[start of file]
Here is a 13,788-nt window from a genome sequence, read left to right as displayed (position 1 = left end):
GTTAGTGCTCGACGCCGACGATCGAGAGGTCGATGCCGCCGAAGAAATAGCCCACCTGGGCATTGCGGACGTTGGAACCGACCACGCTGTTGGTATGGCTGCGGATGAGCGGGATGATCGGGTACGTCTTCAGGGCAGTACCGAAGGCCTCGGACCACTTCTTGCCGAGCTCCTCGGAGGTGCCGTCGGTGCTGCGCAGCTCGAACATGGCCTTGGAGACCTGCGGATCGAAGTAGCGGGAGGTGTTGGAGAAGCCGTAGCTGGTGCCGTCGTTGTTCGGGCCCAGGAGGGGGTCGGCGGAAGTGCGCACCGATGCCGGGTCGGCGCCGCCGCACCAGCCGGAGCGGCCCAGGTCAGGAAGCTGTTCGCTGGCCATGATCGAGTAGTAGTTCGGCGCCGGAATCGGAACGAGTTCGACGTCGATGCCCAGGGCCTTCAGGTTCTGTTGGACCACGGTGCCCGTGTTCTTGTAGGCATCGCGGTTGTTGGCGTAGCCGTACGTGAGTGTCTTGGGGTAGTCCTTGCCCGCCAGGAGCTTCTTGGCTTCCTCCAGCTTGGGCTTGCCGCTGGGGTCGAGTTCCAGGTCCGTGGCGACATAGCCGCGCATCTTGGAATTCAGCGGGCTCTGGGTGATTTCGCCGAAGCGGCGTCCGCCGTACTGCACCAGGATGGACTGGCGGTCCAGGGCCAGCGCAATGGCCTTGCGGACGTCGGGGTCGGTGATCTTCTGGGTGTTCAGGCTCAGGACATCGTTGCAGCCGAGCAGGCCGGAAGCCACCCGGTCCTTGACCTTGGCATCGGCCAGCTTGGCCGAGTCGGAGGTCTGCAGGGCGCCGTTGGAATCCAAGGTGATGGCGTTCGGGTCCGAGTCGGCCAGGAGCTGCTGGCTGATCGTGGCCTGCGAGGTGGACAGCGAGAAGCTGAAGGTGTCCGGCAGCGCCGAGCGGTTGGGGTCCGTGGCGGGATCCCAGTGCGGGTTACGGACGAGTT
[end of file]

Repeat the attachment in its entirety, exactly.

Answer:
Here is a 13,788-nt window from a genome sequence, read left to right as displayed (position 1 = left end):
GTTAGTGCTCGACGCCGACGATCGAGAGGTCGATGCCGCCGAAGAAATAGCCCACCTGGGCATTGCGGACGTTGGAACCGACCACGCTGTTGGTATGGCTGCGGATGAGCGGGATGATCGGGTACGTCTTCAGGGCAGTACCGAAGGCCTCGGACCACTTCTTGCCGAGCTCCTCGGAGGTGCCGTCGGTGCTGCGCAGCTCGAACATGGCCTTGGAGACCTGCGGATCGAAGTAGCGGGAGGTGTTGGAGAAGCCGTAGCTGGTGCCGTCGTTGTTCGGGCCCAGGAGGGGGTCGGCGGAAGTGCGCACCGATGCCGGGTCGGCGCCGCCGCACCAGCCGGAGCGGCCCAGGTCAGGAAGCTGTTCGCTGGCCATGATCGAGTAGTAGTTCGGCGCCGGAATCGGAACGAGTTCGACGTCGATGCCCAGGGCCTTCAGGTTCTGTTGGACCACGGTGCCCGTGTTCTTGTAGGCATCGCGGTTGTTGGCGTAGCCGTACGTGAGTGTCTTGGGGTAGTCCTTGCCCGCCAGGAGCTTCTTGGCTTCCTCCAGCTTGGGCTTGCCGCTGGGGTCGAGTTCCAGGTCCGTGGCGACATAGCCGCGCATCTTGGAATTCAGCGGGCTCTGGGTGATTTCGCCGAAGCGGCGTCCGCCGTACTGCACCAGGATGGACTGGCGGTCCAGGGCCAGCGCAATGGCCTTGCGGACGTCGGGGTCGGTGATCTTCTGGGTGTTCAGGCTCAGGACATCGTTGCAGCCGAGCAGGCCGGAAGCCACCCGGTCCTTGACCTTGGCATCGGCCAGCTTGGCCGAGTCGGAGGTCTGCAGGGCGCCGTTGGAATCCAAGGTGATGGCGTTCGGGTCCGAGTCGGCCAGGAGCTGCTGGCTGATCGTGGCCTGCGAGGTGGACAGCGAGAAGCTGAAGGTGTCCGGCAGCGCCGAGCGGTTGGGGTCCGTGGCGGGATCCCAGTGCGGGTTACGGACGAGTT